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Mr. I. S. Clements (U.K)
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Lightning
Lightning
by Dean Koontz
Edition: Paperback
Price: £8.99

1 of 3 people found the following review helpful
2.0 out of 5 stars Cotton candy, 16 July 2008
This review is from: Lightning (Paperback)
Like a handful of other reviewers here, I'm puzzled at folk proclaiming this the best Koontz they've ever read. It completely lacks the edgy intelligence and pacing of his best works like Phantoms, Cold Fire, or Fear Nothing.

Lightning is so cloying and saccharine in its constant declarations of the wonder of people and life that it becomes like eating a constant course of desert, great for a little while but pretty soon you'll want some meat. The main character lacks any faults, making her feel like a characature rather than a real person, which as someone else mentioned is a recurring problem in Koontz's work.

The main storyline just pointed out to me that the author must really have enjoyed Terminator, out a few years before, as it feels very similar with themes of a saviour moving through time - albeit this version has a 'twist' which feels right out of a B-Movie.

I am being harsh with this review but only because I think Lightning is Koontz at his self-indulgent worst, and to encourage it could stifle his very real strengths.


Relentless (Warhammer 40, 000)
Relentless (Warhammer 40, 000)
by Richard Williams
Edition: Mass Market Paperback

7 of 7 people found the following review helpful
3.0 out of 5 stars A solid debut, 7 April 2008
This is Richard Williams' first novel in the 40K universe, and as such it's impressive how confidently the work is written. He knows how to tap into one of the rich veins of the 40K universe, which is that of the normal everyman suffering horribly under the weight of a quasi-fascist regime ( The Imperium, of course ).

It's a world which Captain Becket is introduced to when he tightens the reins on a battleship crew gone soft, who until his delayed arrival have been collecting regular 'tithes' from trading vessels and growing fat on the proceeds. His new initiatives upset First Officer Ward, who had all but proclaimed himself Captain, and finally an assassination is attempted to remove Becket from the picture.

Not knowing who was in on the conspiracy, Becket re-enters the Relentless as a Conscript, the 'human fuel' of the vessel who are subjected to a lifetime of back-breaking labour, with only the strongest having any chance of advancement. The images Williams conjures of countless, pale human bodies, working on machines of collosal size, are affecting and compelling, reminding me of the Morlocks from H.G Wells 'The Time Machine' - supplying essentials to an elite who were neither conscious nor caring of their efforts.

Unfortunatly, there is little surprising in the characters, most being familiar cliches - the sadistic overseer, the cocky young worker, the religious zealot, but none of these are badly written, and cliches are familiar for a good reason. In the end you feel it's the tale itself which restricts Williams, it's a formulaic story of revenge and heroism, yet also a considerate slow-burner which may put people off who tune into this universe for the immediate thrill of bolters blazing.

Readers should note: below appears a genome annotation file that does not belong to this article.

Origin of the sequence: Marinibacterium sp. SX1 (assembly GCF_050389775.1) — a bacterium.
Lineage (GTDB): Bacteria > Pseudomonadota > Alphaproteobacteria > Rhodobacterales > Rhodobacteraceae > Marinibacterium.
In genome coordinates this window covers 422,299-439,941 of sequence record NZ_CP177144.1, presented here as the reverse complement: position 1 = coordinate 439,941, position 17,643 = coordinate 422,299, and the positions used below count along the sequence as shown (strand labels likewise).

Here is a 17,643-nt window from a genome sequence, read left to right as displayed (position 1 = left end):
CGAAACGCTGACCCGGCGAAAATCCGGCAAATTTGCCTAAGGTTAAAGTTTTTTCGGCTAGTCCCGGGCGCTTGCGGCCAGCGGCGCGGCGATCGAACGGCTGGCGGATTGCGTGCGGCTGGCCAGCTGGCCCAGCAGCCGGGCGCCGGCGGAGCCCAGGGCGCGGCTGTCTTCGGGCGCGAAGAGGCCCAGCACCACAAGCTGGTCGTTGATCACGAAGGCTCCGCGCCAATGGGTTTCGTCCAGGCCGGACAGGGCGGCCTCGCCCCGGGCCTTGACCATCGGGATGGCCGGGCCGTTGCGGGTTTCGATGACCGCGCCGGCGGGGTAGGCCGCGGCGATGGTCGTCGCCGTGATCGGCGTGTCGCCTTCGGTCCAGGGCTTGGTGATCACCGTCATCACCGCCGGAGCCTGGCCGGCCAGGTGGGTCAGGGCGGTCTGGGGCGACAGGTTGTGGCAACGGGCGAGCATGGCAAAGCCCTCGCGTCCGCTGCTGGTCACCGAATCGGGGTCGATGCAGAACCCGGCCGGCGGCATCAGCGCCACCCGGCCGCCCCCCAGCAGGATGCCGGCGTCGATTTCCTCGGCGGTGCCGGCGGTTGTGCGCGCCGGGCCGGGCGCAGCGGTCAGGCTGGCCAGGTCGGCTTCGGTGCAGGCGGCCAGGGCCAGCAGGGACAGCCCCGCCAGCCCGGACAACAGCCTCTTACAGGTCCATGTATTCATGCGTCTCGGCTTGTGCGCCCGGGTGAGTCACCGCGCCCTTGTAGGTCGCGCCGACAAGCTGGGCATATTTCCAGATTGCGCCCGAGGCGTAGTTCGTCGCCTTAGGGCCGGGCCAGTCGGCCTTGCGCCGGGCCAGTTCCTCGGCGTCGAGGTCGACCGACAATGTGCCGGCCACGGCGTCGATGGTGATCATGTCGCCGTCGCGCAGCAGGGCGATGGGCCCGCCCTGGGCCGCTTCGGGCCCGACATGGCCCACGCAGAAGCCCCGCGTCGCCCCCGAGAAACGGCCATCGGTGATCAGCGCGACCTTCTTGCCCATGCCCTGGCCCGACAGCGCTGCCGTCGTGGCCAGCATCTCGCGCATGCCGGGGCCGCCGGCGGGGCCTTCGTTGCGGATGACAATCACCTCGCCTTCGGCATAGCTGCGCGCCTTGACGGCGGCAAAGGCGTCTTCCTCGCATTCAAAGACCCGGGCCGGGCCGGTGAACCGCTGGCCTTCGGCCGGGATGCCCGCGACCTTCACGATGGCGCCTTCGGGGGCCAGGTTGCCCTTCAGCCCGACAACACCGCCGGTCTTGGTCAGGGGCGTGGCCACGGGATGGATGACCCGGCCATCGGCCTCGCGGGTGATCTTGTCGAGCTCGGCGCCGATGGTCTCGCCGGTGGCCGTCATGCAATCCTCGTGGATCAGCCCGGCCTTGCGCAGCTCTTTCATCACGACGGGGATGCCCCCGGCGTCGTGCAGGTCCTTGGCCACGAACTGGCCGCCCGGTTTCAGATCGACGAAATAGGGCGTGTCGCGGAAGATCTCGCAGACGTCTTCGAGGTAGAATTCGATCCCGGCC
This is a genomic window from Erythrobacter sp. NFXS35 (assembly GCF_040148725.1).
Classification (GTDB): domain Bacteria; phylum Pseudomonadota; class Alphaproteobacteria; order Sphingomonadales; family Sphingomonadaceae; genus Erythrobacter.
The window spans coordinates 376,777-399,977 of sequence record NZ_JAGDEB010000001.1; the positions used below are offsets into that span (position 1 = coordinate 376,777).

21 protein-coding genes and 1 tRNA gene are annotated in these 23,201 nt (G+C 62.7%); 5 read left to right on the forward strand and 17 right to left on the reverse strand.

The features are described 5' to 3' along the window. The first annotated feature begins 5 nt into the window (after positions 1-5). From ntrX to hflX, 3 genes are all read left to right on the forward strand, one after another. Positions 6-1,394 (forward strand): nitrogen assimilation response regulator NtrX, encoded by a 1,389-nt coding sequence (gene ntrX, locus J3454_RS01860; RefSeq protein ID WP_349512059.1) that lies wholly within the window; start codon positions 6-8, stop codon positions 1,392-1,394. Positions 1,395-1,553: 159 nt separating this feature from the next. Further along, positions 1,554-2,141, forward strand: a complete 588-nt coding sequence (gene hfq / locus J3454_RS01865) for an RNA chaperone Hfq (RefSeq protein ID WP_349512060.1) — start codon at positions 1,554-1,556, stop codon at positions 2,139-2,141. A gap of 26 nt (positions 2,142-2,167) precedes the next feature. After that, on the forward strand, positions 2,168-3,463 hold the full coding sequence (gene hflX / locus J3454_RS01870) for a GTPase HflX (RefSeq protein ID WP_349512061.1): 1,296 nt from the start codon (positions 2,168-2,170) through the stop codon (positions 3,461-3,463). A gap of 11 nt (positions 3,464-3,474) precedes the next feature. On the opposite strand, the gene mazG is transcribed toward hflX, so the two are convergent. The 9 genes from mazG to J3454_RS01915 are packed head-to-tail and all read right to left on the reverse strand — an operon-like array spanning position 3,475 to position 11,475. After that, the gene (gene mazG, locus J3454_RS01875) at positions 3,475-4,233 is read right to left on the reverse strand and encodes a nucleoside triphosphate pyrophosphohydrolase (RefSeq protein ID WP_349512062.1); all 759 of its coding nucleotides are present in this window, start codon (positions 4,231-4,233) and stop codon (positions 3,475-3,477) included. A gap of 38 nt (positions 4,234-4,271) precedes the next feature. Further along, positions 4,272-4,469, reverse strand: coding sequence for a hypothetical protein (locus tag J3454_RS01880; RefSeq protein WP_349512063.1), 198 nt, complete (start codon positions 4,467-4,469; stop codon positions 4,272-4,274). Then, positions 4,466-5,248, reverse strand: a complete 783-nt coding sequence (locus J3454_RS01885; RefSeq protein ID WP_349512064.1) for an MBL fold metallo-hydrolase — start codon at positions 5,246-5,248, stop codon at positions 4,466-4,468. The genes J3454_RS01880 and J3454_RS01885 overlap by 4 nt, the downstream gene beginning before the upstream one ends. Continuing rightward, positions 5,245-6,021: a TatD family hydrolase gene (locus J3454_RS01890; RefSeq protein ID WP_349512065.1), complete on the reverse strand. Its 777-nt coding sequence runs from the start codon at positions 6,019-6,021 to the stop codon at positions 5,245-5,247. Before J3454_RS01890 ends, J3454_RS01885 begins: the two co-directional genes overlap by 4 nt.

There's obviously some talent here and I hope Williams writes more in the 40K universe, the Imperial Navy feels ripe for exploration and he may be just the man to do it.


Fat (GOLLANCZ S.F.)
Fat (GOLLANCZ S.F.)
by Rob Grant
Edition: Paperback
Price: £7.99

3.0 out of 5 stars Gets a lot right, but...., 27 Feb 2008
This review is from: Fat (GOLLANCZ S.F.) (Paperback)
I did largely ( ho-ho ) enjoy 'Fat' due to the well-realised main characters, humour, and empathy displayed by the author. The problem is with one of the supporting characters, however, a woman who is used as little more than a mouthpiece to spout pages upon pages of facts and figures which Rob Grant, obviously, found very interesting in his research and made the mistake of thinking we would too.

I'm all for some astutely chosen studies and statistics, but there's a difference between that and being beaten over the head with them for what felt like far too much of the book. The character even jokes that she probably comes across as obsessed and preaching, but this kind of 'I know what I'm doing, *wink*' very rarely works well in literature.

It's a shame, as this is still sharp, funny, and thought provoking, despite, ironically, the 'padding'.


Hammer of Daemons (Warhammer 40,000: Grey Knights)
Hammer of Daemons (Warhammer 40,000: Grey Knights)
by Ben Counter
Edition: Mass Market Paperback

4 of 4 people found the following review helpful
3.0 out of 5 stars Predictable yet diverting, 24 Feb 2008
While this doesn't stand up to the earlier Gray Knights books, and the storyline is basically a flat line, it's still well written and exciting in places. Mostly, the problem is what I've coined 'the chaos effect', in that books set exclusively on a chaos world can become monotonous quite quickly due to the repetitive descriptions of blood, torture, death, evil, blood, blood - a problem also suffered by Dead Sky, Black Sun by Graham McNeill.